July 30, 2003

Divergent Expectations

MSN's Jim Jubak worries about the striking divergence between the (relatively pessimistic) expectations of consumers and the (relatively optimistic) expectations of Wall Street analysts. He seems to come down on the side of consumers: he thinks that the confirming numbers one would expect to see if analysts' forecasts of a strong second-half recovery were coming true are hard to find:

MSN Money - Jubak's Journal: ...So why such different reads on the future from consumers on Main Street and analysts on Wall Street? The conventional explanation is that consumers are pessimistic because their emotions are so heavily influenced by the continued high level of unemployment.... Wall Street tends to dismiss the jobs worry. Unemployment is a lagging indicator.... But that explanation sells consumers short. Looking around, consumers can see that companies are still in the last stages of announced cost-cutting and the next six months will bring additional layoffs.

Wall Street analysts have their own data problem. There's nothing in second-quarter results or company guidance for the third quarter that shows the long-anticipated second-half recovery will arrive on schedule.... Look at the technology sector. Earnings per share gains of 21% in the second quarter have come on revenue gains of just 4%. Take out the inflation of revenue thanks to a weaker dollar and revenue gains in the quarter are in the neighborhood of 2%. In their second-quarter guidance, companies haven't said anything that adds up to the kind of top-line growth you'd expect from a second-half recovery. Comments have ranged from "there's no sign of improvement" to "just seasonal gains" to "gaining market share but no industry pickup". A third of the way through the third quarter, the recovery remains hard to identify. So investors looking for guidance on the market have their choice of consumers, who may be too backward-looking, and analysts, who may be too forward-looking. One side or the other will be wrong. Investors just don't know which yet...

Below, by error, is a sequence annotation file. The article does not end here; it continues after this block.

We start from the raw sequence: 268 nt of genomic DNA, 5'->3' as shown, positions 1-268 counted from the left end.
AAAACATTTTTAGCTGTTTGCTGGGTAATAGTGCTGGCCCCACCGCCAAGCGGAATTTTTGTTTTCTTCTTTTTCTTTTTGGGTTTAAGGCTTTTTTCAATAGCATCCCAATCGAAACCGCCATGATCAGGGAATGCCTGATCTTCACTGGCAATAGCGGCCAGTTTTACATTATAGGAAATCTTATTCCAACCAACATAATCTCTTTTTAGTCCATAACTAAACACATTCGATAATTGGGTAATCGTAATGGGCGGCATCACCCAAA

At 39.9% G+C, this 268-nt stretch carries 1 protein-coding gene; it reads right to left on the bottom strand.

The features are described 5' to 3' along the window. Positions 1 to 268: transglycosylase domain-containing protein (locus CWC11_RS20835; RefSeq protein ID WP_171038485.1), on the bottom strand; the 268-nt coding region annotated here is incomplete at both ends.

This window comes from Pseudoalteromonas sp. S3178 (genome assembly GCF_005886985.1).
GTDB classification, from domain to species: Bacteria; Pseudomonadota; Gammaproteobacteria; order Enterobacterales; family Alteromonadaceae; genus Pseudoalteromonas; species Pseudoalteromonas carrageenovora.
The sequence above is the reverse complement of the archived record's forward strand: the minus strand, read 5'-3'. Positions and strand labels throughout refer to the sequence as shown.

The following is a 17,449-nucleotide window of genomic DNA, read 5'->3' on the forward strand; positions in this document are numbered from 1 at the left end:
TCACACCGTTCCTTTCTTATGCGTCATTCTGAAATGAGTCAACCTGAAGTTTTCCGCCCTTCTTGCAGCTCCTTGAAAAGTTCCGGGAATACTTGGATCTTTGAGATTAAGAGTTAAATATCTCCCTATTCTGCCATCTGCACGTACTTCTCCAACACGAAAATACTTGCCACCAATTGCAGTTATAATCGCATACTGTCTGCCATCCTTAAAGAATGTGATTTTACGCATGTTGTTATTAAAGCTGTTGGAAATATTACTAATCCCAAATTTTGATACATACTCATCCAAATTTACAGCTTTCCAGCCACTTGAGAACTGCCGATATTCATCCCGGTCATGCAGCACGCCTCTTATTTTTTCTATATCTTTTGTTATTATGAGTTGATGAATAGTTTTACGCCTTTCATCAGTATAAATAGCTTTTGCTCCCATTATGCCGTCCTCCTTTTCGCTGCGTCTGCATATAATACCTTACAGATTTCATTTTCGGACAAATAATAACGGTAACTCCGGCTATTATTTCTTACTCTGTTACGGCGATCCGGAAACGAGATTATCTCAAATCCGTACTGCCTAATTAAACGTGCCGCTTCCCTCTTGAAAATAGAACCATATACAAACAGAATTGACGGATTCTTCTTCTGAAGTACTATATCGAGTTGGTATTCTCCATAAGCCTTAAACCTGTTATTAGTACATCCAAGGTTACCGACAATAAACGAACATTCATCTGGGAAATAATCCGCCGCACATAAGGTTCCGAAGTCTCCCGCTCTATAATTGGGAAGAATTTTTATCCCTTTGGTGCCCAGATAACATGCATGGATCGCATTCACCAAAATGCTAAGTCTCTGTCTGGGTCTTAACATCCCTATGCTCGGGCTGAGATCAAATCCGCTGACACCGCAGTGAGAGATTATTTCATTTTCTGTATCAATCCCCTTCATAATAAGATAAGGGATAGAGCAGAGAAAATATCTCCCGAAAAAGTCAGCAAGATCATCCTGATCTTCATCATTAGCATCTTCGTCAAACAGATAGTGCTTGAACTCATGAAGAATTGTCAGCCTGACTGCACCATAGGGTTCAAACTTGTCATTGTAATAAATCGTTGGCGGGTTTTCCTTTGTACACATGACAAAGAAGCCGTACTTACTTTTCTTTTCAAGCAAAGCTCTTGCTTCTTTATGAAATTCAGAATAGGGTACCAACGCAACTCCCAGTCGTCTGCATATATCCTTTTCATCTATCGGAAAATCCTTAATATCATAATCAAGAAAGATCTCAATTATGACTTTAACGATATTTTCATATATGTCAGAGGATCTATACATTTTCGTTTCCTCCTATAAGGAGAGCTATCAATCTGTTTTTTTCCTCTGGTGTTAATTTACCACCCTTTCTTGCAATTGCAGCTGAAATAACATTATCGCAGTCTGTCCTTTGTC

Posted by DeLong at July 30, 2003 10:03 PM | TrackBack

Comments

Just for some background, I have a graph of the consumer confidence numbers since November 1999 on my website. It was posted on 7/29, so just scroll down. My current graph is unemployment since 1992.

Posted by: Unrelated Disney on July 31, 2003 04:29 AM

I want to add a description of the graph. Consumer confidence fluctuates around 140 will Clinton is president, then drops to around 115 once Bush takes over. After 9/11, it drops to around 85, then rebounds to 110. Then, starting in May, confidence starts plunging downward to lower than what it was after 9/11. There is bump up in April, May and June for the war, and now it has started down again.

Posted by: Unrelated Disney on July 31, 2003 04:41 AM

Unrelated D -

How tight is the several year relation between consumer confidence and spending?

Posted by: bill on July 31, 2003 10:12 AM
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